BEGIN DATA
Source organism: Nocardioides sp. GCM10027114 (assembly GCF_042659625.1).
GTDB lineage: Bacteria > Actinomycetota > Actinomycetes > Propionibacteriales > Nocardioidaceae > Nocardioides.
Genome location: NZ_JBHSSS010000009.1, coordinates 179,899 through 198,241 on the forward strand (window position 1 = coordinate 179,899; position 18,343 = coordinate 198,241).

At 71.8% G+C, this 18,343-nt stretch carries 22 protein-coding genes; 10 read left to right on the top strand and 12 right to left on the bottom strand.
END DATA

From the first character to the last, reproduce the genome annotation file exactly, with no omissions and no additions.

Source organism: Nocardioides sp. GCM10027114 (assembly GCF_042659625.1).
GTDB lineage: Bacteria > Actinomycetota > Actinomycetes > Propionibacteriales > Nocardioidaceae > Nocardioides.
Genome location: NZ_JBHSSS010000009.1, coordinates 179,899 through 198,241 on the forward strand (window position 1 = coordinate 179,899; position 18,343 = coordinate 198,241).

At 71.8% G+C, this 18,343-nt stretch carries 22 protein-coding genes; 10 read left to right on the top strand and 12 right to left on the bottom strand.